The Sox traded Bullfrog the only player they've got for Shottenhoffen. Four-eyes Shottenhoffen a utility infielder. They've got a whole team of utility infielders.
The only way I will be massively disappointed with Ervin is if he does not turn into a major league starter- and hopefully an above average one.
We have not seen enough of Ervin yet to really have an idea of what is there. He needs to play a season, go through some ups and downs, show what he can do when the opposing team starts to pitch to his weaknesses, show how hard he is going to work, etc.
I saw a couple things with Ervin that stood out in the short time he was in Dayton. One, unlike many first-year pro hitters, he was not completely overmatched when facing a guy with a good slider. He would lay off the slider that broke out of the zone. He could hit a breaking ball. That is a pretty positive statement for a guy that is fairly raw. It was a good sign that he can become a good hitter. On the other side of the coin, I thought he would be a little faster. He is not a true burner, ala Arias, Bowe, or of course, Hamilton. Maybe a little more speed will come when he gets on a professional conditioning program.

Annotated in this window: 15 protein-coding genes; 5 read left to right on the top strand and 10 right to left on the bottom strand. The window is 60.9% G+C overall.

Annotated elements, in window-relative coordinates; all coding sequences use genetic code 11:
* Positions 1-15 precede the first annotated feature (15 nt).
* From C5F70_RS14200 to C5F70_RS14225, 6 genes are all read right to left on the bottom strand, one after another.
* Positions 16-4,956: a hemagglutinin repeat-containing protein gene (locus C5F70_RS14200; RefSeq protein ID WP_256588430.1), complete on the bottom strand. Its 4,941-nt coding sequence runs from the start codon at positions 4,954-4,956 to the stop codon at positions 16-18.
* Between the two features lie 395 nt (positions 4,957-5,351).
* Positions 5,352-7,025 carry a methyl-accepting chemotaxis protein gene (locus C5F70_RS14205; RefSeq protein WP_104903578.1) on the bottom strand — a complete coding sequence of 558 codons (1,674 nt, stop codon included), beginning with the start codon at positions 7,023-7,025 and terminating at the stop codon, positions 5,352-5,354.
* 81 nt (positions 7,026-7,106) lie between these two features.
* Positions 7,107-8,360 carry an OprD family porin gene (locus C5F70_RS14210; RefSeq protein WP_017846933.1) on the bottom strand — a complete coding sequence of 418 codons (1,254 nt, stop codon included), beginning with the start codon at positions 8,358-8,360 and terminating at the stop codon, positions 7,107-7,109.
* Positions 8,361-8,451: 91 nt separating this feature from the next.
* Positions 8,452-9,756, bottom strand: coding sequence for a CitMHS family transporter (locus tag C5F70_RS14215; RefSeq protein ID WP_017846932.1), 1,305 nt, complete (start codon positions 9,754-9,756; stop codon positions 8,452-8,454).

Ervin is not close to as polished as Frazier was at the same stage, but Ervin obviously has more athleticism. It would not be a surprise if it took Ervin at least as long as it took Frazier to get to the show, but that is putting the cart before the horse at this stage of his development.